We updated any post that was highly relevant to what we do.

We combined any posts into one bit guide so if we had 3/4 posts on the same topic we combined everything, updated the content to make it s$%út hot and republished.

Finally we no-indexed any post that wasn't relevant or couldn't be updated, we deleted and 301 redirected some posts where it seemed logical to do so.

All in all we overhauled over 200 pieces of content and it's done our site wonders. We recovered in May and saw our visibility return better than what it was previously. Articles that were never ranking are now ranking. It was a good opportunity to make sure all then on page SEO was done properly (I joined after the two writers).

I don't think no indexing everything is the answer but consider updating, and combining stuff. Use it as an opportunity to overhaul your site.
5:21 am on July 11, 2017 (gmt 0)

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That's an excellent way of taking inventory, rdbseo. Instead of focusing on traffic numbers you looked at it more from a human point of view and made the pages better(or removed them). All webmasters should do such site cleanup regularly. Better content > more content.

It's sometimes hard for a webmaster to remain unbiased about his/her content quality. Can I do better than this? Is there better out there than this? Being as honest as possible goes a long way in self evaluations. I'm glad it worked out for you.
7:30 am on July 11, 2017 (gmt 0)

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This is an editing question. All authors think their word children should live, and sadly, in the real world, that is not the case. They are there, but die on the vine with no friends (visitors). Those children can be culled, reborn, educated (pick your analogy) and become upstanding and loved. A website is a living entity, or is should be. Evolution is what moves forward, static is the past.

I can't recall how many times I've gone through sites and deleted, combined, expanded ..,. and always with the user and what they want in mind. INFO sites don't face this problem quite as often as ecom. Some info is evergreen and it is and there's no need to change it ... but the front end, HOW things are found on the site can be excited time and time again as the audience evolves ... as it always does.

NOINDEX won't change things much as the SE never forgets a url it has met. That part is done and over with the first time it is indexed and before you decide to noindex. Mitigation can be done, but that doesn't change much.

There's the OTHER possibility that the page is perfectly sound, just not popular. In the scheme of things (the site) it might be quite reasonable for the page to exist... just will not have that many hits. In the over all scheme of things not all pages are equal, if they were they'd all be #1 in the serps (as if that will ever happen!)

Don't over think this, and also don't have great expectations for every page. Do the review (as suggested above). If the page has a reason to exist, keep it ... after all no skin off nose if it is not popular and MIGHT, from time to time, if monetized, pull in a half cent or three. Otherwise, edit (combine or expand). Que sera sera.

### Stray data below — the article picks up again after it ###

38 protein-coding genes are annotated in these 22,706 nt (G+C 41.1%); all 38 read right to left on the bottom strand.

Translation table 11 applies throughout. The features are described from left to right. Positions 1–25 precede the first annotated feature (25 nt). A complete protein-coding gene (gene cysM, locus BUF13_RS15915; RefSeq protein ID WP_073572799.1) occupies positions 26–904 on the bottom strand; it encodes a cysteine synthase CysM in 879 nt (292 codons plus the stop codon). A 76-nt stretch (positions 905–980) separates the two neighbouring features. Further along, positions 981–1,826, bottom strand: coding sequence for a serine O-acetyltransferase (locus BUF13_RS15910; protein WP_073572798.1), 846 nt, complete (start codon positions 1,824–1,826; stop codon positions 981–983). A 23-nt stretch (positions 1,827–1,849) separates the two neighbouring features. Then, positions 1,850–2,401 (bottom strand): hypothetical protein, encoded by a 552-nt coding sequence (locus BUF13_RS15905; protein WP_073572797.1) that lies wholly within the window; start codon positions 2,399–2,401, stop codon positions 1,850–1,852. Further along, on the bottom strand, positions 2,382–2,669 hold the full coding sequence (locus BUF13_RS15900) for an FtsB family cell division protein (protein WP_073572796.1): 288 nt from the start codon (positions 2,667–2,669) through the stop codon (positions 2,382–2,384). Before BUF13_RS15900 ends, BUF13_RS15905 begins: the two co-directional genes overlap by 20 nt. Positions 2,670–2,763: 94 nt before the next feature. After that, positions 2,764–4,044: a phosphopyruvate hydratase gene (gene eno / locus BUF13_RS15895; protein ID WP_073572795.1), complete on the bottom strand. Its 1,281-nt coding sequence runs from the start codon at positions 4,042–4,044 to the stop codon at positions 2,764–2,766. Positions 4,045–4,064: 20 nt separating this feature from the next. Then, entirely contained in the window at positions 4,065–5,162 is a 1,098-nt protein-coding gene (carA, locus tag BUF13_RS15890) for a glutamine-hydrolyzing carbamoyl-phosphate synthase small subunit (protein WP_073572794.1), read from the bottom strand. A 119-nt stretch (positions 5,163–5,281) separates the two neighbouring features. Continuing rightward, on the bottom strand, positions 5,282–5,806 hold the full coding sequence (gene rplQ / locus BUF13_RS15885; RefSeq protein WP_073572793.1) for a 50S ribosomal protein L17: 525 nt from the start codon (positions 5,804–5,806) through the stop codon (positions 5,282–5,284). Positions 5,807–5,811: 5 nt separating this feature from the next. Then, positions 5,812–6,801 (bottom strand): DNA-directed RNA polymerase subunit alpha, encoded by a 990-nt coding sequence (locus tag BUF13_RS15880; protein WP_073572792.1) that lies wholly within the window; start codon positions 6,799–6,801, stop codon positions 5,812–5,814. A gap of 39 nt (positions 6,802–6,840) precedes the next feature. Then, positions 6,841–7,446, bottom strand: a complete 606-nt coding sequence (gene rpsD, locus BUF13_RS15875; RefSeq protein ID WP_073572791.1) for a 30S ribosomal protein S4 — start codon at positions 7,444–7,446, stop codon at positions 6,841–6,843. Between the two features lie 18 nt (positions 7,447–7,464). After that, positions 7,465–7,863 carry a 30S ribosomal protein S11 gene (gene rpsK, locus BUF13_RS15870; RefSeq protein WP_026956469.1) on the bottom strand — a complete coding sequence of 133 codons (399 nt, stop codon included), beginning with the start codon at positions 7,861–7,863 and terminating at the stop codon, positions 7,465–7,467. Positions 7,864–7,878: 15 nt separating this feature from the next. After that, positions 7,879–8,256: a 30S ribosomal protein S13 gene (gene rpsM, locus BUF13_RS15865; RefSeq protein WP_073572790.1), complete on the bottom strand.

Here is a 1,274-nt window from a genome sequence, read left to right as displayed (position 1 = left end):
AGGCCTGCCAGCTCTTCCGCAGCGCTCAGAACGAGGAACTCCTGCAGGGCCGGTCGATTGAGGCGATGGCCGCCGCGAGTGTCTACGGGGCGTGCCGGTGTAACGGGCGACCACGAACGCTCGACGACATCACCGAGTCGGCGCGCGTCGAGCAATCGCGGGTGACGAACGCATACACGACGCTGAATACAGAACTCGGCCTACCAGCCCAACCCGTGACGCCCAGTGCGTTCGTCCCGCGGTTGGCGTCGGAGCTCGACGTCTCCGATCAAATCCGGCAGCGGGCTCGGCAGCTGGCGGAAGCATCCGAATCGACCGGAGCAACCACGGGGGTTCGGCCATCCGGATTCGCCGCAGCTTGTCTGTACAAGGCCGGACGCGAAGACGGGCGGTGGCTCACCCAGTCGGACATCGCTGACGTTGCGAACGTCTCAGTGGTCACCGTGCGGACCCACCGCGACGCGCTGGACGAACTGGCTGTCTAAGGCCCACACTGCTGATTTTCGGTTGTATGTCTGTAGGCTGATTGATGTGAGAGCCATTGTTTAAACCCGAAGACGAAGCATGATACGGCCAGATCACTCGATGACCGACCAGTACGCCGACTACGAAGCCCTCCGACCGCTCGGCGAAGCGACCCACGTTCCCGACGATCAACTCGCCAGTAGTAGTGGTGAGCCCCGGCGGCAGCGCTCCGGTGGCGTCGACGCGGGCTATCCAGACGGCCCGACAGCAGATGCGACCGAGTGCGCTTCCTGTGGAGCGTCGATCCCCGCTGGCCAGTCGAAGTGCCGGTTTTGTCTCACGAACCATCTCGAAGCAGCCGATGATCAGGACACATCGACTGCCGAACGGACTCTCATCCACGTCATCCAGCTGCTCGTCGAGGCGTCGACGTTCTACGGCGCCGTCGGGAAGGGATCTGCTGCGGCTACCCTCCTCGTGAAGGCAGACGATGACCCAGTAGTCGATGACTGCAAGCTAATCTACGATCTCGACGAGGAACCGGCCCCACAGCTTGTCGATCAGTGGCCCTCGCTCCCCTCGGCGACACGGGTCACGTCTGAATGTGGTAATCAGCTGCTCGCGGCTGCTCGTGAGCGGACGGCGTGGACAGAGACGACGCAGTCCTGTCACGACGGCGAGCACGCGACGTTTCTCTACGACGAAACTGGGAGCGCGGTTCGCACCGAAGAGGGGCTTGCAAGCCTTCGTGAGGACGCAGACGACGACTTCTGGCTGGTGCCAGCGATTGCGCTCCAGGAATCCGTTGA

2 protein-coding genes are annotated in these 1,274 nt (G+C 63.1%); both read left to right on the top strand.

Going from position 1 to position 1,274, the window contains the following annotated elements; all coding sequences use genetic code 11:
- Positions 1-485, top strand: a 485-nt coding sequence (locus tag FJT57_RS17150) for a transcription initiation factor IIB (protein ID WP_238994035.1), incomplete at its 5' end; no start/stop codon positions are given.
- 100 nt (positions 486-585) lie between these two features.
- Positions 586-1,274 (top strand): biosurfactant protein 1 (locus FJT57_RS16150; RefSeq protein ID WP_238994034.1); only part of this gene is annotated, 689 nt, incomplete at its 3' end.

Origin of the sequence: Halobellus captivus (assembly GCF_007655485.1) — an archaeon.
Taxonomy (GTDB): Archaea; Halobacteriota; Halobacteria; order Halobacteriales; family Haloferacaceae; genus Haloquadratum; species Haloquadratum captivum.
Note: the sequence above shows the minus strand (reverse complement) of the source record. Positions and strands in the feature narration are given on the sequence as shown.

10:14 am on July 11, 2017 (gmt 0)

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What about keywords? Did you research them for each article? Maybe you overoptimized a page? What keyword density have you used? Relevant pictures and videos on a page?
10:53 am on July 11, 2017 (gmt 0)

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Great reply @tangor

Worth noting... we de-indexed as we didn't want to have a load of re-directs pointing to say /blog and up the bounce rate. No indexing posts that were getting a load of traffic but served no purpose has lowered our BR too!

In a few months once they've 100% dropped out of the SERPS we will delete. We're tying this in with a blog migration from WP to our own CMS.

Another tip - take full advantage of Fetch as Google in Webmaster Tools :)

Good luck!
9:17 pm on July 28, 2017 (gmt 0)

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We did this just after fred update. Removed 22 posts. Deindex from google those posts and strengthened some others. We lost 70% of our traffic and have never recovered.

The posts we removed were horrible written by a terrible travel writer. I refuse to bring them back. We bumped up our guide content. ANywho it crippled us. We are pretty much done. No way back. They have us on some weird filter that no matter what we do, we head to the gallows. =(
11:16 pm on July 31, 2017 (gmt 0)

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mboydnv ever thought of rewriting the posts as quality content and then bringing them back?
6:57 am on Aug 1, 2017 (gmt 0)

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In some niches, no matter what you do, thin content (or poor content) will never perform. If you are currently RANKING AT ALL think twice about fiddling with it in the chase for more because it will be treated as "new", "start at zero", and the performance will be even worse if it is in a niche that g wants to play (travel, transportation, lodgings, et al). Same goes for ecom (pricing, comparison, etc).

LOOK AT YOUR CONTENT from the USER'S viewpoint. If it works, keep it, and don't worry. Else, if if makes sense, combine/expand as REVISED (not "new") and keep that working.